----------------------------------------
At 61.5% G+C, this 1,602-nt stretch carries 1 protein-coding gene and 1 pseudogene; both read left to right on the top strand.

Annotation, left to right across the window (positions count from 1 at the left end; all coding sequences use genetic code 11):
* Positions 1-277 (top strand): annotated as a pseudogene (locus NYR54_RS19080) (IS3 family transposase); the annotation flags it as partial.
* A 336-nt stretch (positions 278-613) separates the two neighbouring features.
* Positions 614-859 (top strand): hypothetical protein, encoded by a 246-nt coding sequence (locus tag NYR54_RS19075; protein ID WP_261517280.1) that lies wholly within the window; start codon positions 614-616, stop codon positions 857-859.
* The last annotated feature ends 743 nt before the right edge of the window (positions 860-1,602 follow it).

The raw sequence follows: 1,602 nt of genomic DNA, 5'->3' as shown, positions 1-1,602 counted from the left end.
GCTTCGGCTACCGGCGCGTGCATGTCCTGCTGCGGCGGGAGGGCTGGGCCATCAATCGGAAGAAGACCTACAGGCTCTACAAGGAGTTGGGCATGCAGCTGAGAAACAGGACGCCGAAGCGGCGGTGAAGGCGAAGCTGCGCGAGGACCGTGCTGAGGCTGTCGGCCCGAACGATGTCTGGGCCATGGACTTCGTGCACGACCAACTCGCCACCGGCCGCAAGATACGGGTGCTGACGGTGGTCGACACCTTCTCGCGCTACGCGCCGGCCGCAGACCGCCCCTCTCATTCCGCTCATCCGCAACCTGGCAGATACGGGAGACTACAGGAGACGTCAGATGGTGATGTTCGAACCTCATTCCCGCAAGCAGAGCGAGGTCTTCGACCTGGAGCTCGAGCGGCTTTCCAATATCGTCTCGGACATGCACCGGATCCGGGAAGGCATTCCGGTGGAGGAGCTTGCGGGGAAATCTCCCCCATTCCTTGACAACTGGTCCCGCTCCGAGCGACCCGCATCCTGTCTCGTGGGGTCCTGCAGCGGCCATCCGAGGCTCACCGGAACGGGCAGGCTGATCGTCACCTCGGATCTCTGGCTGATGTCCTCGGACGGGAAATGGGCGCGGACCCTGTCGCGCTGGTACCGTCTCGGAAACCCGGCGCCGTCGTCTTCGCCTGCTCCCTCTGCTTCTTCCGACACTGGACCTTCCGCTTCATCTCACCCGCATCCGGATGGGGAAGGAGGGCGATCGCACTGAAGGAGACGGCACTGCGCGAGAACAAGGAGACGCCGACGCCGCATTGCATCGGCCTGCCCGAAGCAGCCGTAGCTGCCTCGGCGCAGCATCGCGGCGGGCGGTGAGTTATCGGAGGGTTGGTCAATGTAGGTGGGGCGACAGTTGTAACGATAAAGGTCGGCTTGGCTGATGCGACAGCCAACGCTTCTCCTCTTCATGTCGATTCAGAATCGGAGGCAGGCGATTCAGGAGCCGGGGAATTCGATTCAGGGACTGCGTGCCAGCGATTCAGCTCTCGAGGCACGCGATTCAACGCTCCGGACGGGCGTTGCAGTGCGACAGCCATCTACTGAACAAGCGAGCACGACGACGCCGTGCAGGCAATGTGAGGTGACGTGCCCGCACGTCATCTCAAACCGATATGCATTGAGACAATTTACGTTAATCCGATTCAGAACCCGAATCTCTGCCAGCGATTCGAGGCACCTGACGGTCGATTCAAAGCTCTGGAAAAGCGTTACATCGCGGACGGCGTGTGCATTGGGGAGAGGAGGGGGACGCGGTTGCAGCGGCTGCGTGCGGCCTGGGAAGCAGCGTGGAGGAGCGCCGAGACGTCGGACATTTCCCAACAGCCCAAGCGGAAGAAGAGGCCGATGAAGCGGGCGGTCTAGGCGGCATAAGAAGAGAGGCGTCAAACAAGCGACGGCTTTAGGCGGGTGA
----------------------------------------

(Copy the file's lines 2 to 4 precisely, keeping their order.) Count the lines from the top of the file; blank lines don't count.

Annotation, left to right across the window (positions count from 1 at the left end; all coding sequences use genetic code 11):
* Positions 1-277 (top strand): annotated as a pseudogene (locus NYR54_RS19080) (IS3 family transposase); the annotation flags it as partial.
* A 336-nt stretch (positions 278-613) separates the two neighbouring features.